The world is full of patterns. Sometimes they are irregular, like the edges of coastlines. They can mirror Mr Miyagi’s famous saying, “same, but different” – like snowflakes are the same, but each one is different and unique.

In the video above, there are patterns to the movement of people and traffic across this busy Tokyo intersection. People and traffic move in rhythmic pulses, like blood moves around our body. These patterns not only help describe what’s going on, they also help predict what might happen. For example, you can predict that once the traffic stops, people will flood across the intersection in all directions. You know that will happen because you can read the pattern. You can also predict that if someone tries to cross the intersection when the cars are everywhere, they could well be in for trouble.

There are also patterns in people’s behaviour. For example, some people usually have trouble with change. They don’t like it and avoid it if they can. They rarely choose it, and if they are forced into it, they usually resist and complain. Other people fare much better with change. They actively seek it out and are always looking for new ventures and new things to do. They love the new.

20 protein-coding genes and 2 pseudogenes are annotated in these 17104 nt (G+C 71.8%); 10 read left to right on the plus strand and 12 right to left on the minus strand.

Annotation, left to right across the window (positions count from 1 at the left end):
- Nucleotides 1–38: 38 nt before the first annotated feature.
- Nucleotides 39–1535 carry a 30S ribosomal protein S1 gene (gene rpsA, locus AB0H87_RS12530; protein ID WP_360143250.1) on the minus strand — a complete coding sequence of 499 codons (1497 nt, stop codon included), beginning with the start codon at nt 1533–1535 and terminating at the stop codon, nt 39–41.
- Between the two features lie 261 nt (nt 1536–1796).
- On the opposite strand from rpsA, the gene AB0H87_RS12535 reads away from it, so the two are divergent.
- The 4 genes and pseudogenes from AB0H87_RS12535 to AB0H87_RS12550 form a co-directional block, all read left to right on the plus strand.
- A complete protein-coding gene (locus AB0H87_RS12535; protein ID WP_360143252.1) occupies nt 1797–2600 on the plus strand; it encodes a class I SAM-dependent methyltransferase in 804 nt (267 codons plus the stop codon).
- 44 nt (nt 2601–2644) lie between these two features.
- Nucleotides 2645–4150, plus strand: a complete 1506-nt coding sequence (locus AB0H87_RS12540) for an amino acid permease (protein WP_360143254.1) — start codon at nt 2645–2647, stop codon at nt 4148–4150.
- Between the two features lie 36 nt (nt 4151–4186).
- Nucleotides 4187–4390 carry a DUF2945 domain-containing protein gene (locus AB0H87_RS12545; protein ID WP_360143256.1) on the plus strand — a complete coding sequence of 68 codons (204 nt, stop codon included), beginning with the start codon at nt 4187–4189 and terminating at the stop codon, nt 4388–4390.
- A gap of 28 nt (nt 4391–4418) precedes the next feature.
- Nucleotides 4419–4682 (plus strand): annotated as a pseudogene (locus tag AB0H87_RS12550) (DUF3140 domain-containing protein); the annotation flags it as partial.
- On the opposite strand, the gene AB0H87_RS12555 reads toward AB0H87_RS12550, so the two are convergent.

Why do these patterns exist? What is going on here?

The patterns exist because of how people think, the psychological resources they possess, and the stories they tell. This is called ‘change fitness‘. Just as the traffic lights control the patterns across the intersection, so change fitness controls people’s patterns around change. The more change fitness you have, the more successful your patterns are in relation to change – and, therefore, life.

At The Change Gym, we specialise in these patterns and we can show you how to develop good ones. Talk to us today about how we can help you.

Dr Steve Barlow

Steve Barlow
Author: Steve Barlow

Steve heads up The Change Gym. He is a change readiness specialist. You can contact him at